Not enough reliable wind?
Pöyry’s ‘North European Wind and Solar Intermittency Study’ (NEWSIS) has found that “The creation of an offshore ‘super grid’ and a major upgrade of energy interconnections are not the silver bullet solutions to Europe’s energy needs”. It says that the introduction of improved connectivity would only partially alleviate the volatility of increased renewable energy generation. Basically it claims that “Wind and solar output will be highly variable and will not ‘average out’”, even over wide areas- it looks at the NW of Europe- England, Wales , Scotland (but oddly not Ireland, North or South), France, Belgium, Luxembourg, Austria, Poland, Germany, the Czech Republic, Switzerland, Denmark, the Netherlands, Sweden and Norway.
It assumes existing wind and solar expansion plans go ahead, but says that, as result, “by 2030, wholesale market prices in some countries will have become highly volatile and driven by short term weather patterns”. although it adds “countries with large amounts of hydro - in particular the Nordics - are much less affected by increased price volatility.”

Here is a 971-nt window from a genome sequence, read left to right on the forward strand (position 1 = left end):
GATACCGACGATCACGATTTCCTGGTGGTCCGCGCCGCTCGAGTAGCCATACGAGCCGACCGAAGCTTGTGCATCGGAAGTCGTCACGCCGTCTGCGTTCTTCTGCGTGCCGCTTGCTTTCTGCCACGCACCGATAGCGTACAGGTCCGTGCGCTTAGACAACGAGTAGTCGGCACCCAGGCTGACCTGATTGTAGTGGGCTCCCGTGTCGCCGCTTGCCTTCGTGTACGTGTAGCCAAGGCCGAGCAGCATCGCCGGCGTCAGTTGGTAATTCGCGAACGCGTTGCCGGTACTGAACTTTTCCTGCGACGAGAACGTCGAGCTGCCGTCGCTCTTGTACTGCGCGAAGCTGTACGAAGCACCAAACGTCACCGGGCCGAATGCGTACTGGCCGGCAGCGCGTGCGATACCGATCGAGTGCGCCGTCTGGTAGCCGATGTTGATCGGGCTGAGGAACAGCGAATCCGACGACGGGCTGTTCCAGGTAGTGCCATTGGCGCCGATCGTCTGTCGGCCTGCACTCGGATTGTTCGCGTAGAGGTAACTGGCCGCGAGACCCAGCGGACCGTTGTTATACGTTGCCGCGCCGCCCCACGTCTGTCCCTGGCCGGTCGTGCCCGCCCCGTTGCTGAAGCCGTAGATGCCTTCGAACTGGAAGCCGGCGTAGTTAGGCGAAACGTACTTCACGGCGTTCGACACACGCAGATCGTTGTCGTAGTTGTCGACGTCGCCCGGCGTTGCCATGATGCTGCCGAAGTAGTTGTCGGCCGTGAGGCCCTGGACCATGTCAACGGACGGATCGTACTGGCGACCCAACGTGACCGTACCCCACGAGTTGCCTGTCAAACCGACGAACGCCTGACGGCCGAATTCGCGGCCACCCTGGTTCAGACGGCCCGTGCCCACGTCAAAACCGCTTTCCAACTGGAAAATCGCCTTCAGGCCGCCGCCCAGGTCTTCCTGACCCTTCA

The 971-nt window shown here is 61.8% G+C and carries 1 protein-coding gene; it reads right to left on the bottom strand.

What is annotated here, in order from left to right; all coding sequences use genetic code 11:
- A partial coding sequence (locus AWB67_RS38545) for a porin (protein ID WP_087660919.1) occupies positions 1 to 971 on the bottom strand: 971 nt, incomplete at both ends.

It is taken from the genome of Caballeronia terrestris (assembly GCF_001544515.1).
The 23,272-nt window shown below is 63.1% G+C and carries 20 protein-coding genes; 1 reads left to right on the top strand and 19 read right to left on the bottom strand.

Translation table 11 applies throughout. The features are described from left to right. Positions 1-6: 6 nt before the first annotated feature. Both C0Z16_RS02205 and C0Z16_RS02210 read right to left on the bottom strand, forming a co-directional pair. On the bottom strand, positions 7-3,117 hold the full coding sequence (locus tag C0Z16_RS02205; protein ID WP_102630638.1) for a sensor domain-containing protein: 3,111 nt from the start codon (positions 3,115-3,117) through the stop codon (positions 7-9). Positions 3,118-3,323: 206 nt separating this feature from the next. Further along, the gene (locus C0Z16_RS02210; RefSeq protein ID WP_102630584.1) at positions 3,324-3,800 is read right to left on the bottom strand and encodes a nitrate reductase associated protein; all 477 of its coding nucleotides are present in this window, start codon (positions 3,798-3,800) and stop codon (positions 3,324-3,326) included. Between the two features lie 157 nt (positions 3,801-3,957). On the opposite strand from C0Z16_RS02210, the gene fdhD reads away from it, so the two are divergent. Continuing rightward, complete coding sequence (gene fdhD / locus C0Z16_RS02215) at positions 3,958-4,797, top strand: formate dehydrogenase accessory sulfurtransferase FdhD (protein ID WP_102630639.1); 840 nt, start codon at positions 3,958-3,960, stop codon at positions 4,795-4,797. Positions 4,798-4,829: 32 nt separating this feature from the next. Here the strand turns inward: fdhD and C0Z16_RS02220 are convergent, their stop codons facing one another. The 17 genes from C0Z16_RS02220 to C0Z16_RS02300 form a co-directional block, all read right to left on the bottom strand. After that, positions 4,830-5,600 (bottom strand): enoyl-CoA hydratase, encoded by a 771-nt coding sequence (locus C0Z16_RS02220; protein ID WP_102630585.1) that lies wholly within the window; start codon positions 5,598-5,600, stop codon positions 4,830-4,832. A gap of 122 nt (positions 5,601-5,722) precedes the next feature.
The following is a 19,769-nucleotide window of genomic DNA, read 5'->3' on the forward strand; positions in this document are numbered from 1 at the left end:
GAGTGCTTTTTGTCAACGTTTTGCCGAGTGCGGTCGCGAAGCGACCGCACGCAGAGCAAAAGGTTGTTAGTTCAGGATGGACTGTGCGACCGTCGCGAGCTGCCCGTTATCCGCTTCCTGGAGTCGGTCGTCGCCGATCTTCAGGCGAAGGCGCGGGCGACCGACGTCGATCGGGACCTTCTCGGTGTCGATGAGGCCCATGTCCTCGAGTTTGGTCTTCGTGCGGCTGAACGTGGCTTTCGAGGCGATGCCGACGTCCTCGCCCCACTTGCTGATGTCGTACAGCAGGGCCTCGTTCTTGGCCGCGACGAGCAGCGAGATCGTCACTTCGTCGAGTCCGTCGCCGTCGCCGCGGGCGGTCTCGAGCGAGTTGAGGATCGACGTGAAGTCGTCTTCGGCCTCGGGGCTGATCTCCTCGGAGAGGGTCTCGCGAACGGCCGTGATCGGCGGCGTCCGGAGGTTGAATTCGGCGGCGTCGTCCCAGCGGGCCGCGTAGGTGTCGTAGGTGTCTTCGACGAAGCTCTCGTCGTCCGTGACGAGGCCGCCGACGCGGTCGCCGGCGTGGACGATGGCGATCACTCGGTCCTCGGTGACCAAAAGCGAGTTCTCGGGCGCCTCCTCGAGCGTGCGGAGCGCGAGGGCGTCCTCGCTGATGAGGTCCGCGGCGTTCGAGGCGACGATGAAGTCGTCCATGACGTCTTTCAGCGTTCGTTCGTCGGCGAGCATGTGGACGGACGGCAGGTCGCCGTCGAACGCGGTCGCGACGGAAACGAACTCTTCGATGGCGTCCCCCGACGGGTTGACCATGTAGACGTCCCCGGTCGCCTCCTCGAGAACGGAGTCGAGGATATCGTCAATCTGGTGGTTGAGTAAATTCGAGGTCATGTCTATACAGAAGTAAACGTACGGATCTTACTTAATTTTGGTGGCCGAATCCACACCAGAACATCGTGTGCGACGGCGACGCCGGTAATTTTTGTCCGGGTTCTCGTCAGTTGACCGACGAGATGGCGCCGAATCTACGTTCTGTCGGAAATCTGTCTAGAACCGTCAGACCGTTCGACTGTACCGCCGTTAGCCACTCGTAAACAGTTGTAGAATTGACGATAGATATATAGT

Crucially it says that “heavy reinforcement of interconnection doesn’t appear to offset the need for very much backup plant, however. This surprising observation comes from the fact that weather systems - in particular high pressure ‘cold and calm’ periods in winter - can extend for 1000 miles, so that periods of low wind generation are often correlated across Europe. Hence interconnection helps when it is windy in one country and still in another, but when it is calm across many countries together, interconnection is much less helpful”.
So it concludes “interconnectors are not a complete solution.’ But actually no one said that interconnectors were ‘a complete solution’ - there would also be a need for backup, storage, and demand side management, plus inputs from other renewables. The report does say that “in many ways ‘demand-side’ solutions are most suited to matching the needs of intermittency” and it looks at key aspects of ‘Flexible demand’ e.g. flexibility from non-heat sources (such as washing machines, tumble dryers etc.) and optimised charging of electric vehicles, including for example “the speed of response, the timescales for being turned off, speed of deployment and likely behavioural characteristics”. But it claims that, while ‘demand-side’ involvement may be attractive, “the wide range of likely deployment patterns and technological developments will further complicate investment decisions- and quite possibly slow deployment”. www.poyry.com/linked/en/press/NEWSIS.pdf